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  • Juan Almarza Anwandter

I must admit that I like weapons, in general, and bows and arrows, in particular. Why? It is such an admirable simple combination of elements, conceived for fulfilling a clear purpose: to hit a target located at a certain distance, with maximum precision. Each component of the system is carefully designed in order to achieve this purpose...nothing is superfluous or excessive. Form, materiality and function are absolutely congruent. This is what elegance means. As an architect, I want to design buildings that follow the same principles. Clear, simple and elegant...like a bow and an arrow.

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  • Juan Almarza Anwandter

I come from Chile, a land in which snow is mostly confined to the Andes, the extreme South and Antarctica. It is not part of our "Lebenswelt", neither plays a main role in the articulation of our cultural landscape. So, experiencing this phenomena is still something rather unusual and extraordinary for me. Somehow I see it with the naive eyes of a kid. Analyzed from this perspective, what appears to be interesting is the fact that snow covers everything. It doesn´t "discriminate", and in this sense it can be related with other natural phenomena, like the sunlight, the rain and the wind. But the main difference is that, although being ephemeral, snow leaves traces, and allows us to leave traces on it as well. It transforms the city into a big white canvas. It also has a particular "tempo": the snowflakes do not simply fall following a linear, gravitational trajectory like a rain drop, but they seem to float, wandering around, so to say. They gradually cover the ground, and paradoxically, make it appear, revealing its presence, which usually goes inadverted. The asphalt is certainly less appealing. Snow blurs limits and distinctions, bringing things back to a primordial state of unified wholeness. Maybe this is why it it communicates a certain sense of peace.

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  • Juan Almarza Anwandter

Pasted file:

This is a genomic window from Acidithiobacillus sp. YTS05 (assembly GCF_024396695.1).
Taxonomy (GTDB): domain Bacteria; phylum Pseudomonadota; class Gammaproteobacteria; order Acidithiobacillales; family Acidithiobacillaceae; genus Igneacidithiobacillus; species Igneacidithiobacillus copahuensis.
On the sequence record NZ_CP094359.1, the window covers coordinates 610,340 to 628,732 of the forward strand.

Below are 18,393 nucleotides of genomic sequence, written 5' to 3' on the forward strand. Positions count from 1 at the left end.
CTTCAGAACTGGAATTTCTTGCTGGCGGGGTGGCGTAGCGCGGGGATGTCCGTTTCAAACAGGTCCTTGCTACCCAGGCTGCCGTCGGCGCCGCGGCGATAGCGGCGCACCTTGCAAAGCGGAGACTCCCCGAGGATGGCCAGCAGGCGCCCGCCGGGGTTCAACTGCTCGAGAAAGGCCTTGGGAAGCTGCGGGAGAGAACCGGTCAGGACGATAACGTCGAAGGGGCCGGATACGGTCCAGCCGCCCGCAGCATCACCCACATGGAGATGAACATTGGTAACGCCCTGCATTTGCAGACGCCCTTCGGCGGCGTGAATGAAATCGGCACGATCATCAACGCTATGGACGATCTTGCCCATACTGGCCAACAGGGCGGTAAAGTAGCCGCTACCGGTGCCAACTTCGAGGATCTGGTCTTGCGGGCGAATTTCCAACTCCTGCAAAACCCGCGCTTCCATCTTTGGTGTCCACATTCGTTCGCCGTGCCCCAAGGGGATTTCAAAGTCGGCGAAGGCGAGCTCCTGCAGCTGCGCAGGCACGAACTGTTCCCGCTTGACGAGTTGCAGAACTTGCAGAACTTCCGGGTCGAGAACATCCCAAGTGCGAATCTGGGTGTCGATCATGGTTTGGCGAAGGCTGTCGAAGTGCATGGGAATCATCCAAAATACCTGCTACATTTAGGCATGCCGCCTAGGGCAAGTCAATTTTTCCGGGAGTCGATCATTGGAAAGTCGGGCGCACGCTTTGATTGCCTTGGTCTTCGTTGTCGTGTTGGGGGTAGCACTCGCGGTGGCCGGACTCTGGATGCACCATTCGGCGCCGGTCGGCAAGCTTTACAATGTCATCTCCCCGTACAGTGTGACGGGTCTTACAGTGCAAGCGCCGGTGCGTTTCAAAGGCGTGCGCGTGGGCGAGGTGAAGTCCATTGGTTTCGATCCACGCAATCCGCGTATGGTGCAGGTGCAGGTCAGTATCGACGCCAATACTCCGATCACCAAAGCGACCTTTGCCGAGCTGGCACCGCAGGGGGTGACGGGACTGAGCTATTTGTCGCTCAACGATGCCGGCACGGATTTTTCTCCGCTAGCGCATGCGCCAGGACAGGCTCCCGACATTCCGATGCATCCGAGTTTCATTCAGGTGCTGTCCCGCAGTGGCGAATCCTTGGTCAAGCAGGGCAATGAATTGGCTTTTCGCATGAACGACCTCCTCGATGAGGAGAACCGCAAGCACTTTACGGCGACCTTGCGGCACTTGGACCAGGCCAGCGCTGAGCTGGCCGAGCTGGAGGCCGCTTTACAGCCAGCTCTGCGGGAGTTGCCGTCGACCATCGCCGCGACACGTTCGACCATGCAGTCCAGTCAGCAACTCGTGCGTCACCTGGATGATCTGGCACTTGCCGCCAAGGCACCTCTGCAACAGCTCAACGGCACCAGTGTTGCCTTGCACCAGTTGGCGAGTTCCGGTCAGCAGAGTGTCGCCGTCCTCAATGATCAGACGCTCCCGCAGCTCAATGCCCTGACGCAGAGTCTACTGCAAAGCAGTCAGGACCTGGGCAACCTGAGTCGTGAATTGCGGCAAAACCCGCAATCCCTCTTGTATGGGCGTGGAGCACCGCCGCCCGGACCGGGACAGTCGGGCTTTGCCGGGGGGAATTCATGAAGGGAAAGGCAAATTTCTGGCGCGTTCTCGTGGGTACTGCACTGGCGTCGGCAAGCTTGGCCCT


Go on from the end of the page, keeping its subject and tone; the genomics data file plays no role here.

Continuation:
"Architecture is the only art in which the great struggle between the will of the spirit and the necessity of nature issues into real peace, in which the soul in its upward striving and nature in its gravity are held in balance (…)"


Georg Simmel, "The Ruin", Chapter I, 1911



"Architecture means building art [Baukunst], uniting two concepts in its name: the expertise, the mastery of the practical, useful discipline, and the art of abstract beauty (...) We have gone through times when they stood almost for opposite meanings. We have this time behind us"


Peter Behrens, 1901



"To look upon architecture only from one angle, such as the rational-constructive or the purely artistic, is a simplification and impoverishment"


Theo van Doesburg, "Die neue Architectur und ihre Folgen", 1925



"Not only the technological and not only the aesthetic, not only reason and not only sentiment, but the harmonic synthesis of both should be the architectural aim(...)"


J.P. Oud, "Holländische Architektur", 1926



"Life is what matters in all the fullness of its spiritual and concrete relations"


Mies van der Rohe, from a letter to Walter Riezler, 1926



"Architecture is the art above all others which achieves a state of Platonic grandeur, mathematical order, speculation, the perception of the harmony which lies in emotional relationships. This is the aim of architecture"


Le Corbusier, "Vers une Architecture", 1926



"The building art can only be unlocked from a spiritual center and can only be comprehended as a living process"


Mies van der Rohe, "The preconditions of architectural work", Lecture, 1926



"Fulfill the Law to gain Freedom"


Mies van der Rohe (around 1950)




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